The “new” DID debate

Apparently new research exists which suggests that DID is actually functionally different at a brain level.  They’ve been conducting fMRI scans (functional MRI allows them to see the brain in real-time to examine function instead of simply structure like what is seen in regular MRIs) on people with DID and people without. The differences suggest that “something” is definitely going on. At the same time, other research attempts to prove that DID is nothing more than a social construct. Similar to the debate of the 90s between the recovered memory and false memory camps, the debate over the true existence of DID rages on.

How do I know this? It’s not because I’ve read the research on the subject (yet). However, I will be reading it between now and Thursday because the debate will rage on in my Advanced Abnormal Psychology course. That professor, who also happens to be my advisor, knows that I have DID. I told her that I might not attend class on Thursday because I am not sure that I am prepared to listen to that debate. Luckily, she has a pretty open policy when it comes to missing classes for things like that. She also taught my introductory abnormal psychology class and told the class in advance that some topics are difficult for some people to sit through and to simply let her know if you needed to miss the lecture. So, she doesn’t mind if I skip Thursday’s class.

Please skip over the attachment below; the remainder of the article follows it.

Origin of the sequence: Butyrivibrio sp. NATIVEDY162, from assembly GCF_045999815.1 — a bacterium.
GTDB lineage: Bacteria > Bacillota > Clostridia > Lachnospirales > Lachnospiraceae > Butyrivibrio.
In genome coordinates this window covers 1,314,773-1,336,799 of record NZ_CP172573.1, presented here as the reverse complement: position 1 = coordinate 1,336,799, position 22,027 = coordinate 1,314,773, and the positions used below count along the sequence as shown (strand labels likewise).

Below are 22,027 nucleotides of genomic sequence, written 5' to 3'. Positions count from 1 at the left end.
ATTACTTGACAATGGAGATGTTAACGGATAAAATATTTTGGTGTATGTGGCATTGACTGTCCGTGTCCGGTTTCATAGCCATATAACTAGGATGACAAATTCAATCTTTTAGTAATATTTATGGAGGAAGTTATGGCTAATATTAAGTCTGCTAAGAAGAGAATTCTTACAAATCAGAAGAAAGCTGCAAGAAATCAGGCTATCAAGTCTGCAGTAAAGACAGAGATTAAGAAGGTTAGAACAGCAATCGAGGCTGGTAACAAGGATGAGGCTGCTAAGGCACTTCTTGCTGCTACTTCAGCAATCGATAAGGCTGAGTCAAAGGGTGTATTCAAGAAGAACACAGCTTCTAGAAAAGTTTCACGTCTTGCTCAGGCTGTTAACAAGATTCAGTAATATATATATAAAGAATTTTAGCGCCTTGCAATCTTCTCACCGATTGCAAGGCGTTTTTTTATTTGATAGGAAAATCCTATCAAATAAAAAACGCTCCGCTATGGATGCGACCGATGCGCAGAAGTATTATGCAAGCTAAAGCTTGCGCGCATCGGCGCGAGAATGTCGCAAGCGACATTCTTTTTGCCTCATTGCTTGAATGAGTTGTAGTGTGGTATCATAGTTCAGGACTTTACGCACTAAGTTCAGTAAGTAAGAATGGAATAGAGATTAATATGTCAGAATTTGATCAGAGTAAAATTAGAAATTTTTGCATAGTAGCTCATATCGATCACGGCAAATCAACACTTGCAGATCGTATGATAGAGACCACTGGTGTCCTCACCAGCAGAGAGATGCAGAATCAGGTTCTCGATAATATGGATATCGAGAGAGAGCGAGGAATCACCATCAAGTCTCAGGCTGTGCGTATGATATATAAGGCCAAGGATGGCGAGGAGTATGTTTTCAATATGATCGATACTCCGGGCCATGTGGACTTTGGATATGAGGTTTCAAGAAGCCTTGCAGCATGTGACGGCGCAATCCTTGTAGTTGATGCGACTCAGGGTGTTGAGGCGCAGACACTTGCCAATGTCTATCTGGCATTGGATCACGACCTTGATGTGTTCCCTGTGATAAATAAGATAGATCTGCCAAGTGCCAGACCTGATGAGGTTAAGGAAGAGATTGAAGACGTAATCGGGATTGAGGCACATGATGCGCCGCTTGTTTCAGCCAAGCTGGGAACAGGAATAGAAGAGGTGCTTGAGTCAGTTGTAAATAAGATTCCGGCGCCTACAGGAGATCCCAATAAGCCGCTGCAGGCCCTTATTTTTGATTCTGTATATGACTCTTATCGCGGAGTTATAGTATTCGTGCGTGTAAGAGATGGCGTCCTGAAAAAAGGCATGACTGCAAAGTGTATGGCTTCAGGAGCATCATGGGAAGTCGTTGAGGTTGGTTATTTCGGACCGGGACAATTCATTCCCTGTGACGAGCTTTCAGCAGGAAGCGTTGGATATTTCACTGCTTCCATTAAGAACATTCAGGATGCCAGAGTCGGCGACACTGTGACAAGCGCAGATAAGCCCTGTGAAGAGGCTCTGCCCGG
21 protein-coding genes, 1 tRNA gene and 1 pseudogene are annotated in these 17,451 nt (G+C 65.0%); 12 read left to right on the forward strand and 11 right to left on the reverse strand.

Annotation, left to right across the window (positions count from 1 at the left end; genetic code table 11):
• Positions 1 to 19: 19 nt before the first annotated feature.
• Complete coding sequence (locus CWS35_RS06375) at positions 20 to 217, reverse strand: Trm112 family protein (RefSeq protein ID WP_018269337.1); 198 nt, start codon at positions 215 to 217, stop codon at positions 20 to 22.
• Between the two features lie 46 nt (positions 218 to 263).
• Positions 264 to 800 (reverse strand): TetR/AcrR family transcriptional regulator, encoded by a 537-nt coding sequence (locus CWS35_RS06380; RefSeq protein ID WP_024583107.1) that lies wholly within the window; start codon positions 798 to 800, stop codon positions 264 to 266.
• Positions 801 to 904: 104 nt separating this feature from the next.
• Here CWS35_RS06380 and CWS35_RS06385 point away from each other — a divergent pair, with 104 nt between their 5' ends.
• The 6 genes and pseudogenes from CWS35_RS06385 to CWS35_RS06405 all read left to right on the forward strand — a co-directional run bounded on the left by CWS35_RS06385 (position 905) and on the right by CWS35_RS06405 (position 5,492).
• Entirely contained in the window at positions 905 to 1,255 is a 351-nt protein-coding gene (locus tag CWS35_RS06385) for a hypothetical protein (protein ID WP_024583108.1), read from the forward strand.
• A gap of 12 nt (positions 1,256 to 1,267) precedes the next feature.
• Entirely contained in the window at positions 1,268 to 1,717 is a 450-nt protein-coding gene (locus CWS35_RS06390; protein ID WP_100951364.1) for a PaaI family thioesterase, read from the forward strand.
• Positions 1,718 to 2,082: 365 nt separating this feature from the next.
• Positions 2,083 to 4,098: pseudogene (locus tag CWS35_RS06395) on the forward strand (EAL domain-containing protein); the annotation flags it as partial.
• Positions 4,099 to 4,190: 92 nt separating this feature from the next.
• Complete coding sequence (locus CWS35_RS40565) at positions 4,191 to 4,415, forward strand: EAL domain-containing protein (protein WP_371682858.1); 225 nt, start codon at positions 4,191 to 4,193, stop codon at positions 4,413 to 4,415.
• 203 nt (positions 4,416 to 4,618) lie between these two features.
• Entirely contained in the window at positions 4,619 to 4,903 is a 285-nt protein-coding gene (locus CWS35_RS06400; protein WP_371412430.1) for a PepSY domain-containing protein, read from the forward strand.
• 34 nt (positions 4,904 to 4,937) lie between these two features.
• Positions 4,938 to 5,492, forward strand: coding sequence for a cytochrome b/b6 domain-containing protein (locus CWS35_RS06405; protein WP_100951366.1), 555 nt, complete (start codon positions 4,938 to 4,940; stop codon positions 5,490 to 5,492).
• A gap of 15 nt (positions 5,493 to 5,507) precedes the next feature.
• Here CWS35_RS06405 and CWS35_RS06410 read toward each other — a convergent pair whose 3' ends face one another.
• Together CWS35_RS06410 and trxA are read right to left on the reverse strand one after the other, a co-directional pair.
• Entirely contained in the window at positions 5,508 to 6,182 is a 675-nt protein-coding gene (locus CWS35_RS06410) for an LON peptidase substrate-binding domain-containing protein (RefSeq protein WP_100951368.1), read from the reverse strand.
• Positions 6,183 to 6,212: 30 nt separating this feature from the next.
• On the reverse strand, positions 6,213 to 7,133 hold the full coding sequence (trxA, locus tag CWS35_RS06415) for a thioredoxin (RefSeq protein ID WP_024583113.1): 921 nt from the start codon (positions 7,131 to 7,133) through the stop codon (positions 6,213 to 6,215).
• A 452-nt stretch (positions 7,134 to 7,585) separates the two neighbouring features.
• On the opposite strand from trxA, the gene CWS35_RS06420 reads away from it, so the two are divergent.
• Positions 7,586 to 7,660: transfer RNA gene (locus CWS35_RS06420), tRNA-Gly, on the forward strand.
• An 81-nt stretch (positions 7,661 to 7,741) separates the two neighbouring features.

I’m undecided. I will email Therapist later to see if he has any insight. He is on vacation next week, but I have access to him via email until Friday so I may as well take advantage of it. I am a little bit worried about the debate. I’ve worked so hard in therapy over the past few months to overcome some really deep-seated denial. I’m still struggling with it, but not nearly as badly as I was. Most of the time I can accept the DID. I’m really not sure how I feel about listening to a bunch of my peers argue that DID doesn’t actually exist. I know that they don’t have any substantial knowledge on the subject and are basing their judgments and arguments on one article that suggests it is a social construct, but I don’t know if I’m ready to listen to a group of fellow students, some of them my friends, invalidate my reality.

I really need some advice on this one.

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~ by Kj on March 2, 2010.

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